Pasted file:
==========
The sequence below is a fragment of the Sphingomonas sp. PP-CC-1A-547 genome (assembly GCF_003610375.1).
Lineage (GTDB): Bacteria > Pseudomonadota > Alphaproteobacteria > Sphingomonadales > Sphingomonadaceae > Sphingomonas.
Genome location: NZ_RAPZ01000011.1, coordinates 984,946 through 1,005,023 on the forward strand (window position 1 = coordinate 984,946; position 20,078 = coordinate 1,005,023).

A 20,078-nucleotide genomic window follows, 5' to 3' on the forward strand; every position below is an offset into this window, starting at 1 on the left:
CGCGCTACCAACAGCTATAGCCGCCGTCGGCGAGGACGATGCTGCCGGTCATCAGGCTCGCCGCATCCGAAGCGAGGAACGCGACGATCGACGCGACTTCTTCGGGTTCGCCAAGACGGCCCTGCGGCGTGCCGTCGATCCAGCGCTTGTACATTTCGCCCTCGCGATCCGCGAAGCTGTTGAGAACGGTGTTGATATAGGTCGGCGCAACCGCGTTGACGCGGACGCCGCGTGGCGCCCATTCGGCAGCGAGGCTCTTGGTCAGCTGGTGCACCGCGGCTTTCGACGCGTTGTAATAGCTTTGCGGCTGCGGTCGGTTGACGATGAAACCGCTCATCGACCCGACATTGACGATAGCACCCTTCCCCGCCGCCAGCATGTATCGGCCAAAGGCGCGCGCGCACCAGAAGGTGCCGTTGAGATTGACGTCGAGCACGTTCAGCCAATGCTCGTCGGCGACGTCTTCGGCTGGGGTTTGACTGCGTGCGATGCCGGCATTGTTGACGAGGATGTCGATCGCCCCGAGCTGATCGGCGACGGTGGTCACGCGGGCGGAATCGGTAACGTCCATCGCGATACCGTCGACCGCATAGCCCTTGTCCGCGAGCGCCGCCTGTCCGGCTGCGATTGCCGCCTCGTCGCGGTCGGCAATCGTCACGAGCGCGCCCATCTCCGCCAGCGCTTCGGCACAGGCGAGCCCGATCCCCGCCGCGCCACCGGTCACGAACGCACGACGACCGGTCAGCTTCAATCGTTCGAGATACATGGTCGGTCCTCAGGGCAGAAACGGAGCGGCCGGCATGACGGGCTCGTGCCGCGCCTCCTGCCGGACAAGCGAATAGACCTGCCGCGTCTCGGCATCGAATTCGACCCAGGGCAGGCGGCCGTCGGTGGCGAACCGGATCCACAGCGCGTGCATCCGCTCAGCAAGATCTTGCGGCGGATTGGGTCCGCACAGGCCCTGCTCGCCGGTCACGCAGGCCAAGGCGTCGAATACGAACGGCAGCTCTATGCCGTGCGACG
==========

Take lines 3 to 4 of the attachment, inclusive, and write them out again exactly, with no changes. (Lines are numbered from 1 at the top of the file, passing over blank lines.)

Genome location: NZ_RAPZ01000011.1, coordinates 984,946 through 1,005,023 on the forward strand (window position 1 = coordinate 984,946; position 20,078 = coordinate 1,005,023).

A 20,078-nucleotide genomic window follows, 5' to 3' on the forward strand; every position below is an offset into this window, starting at 1 on the left: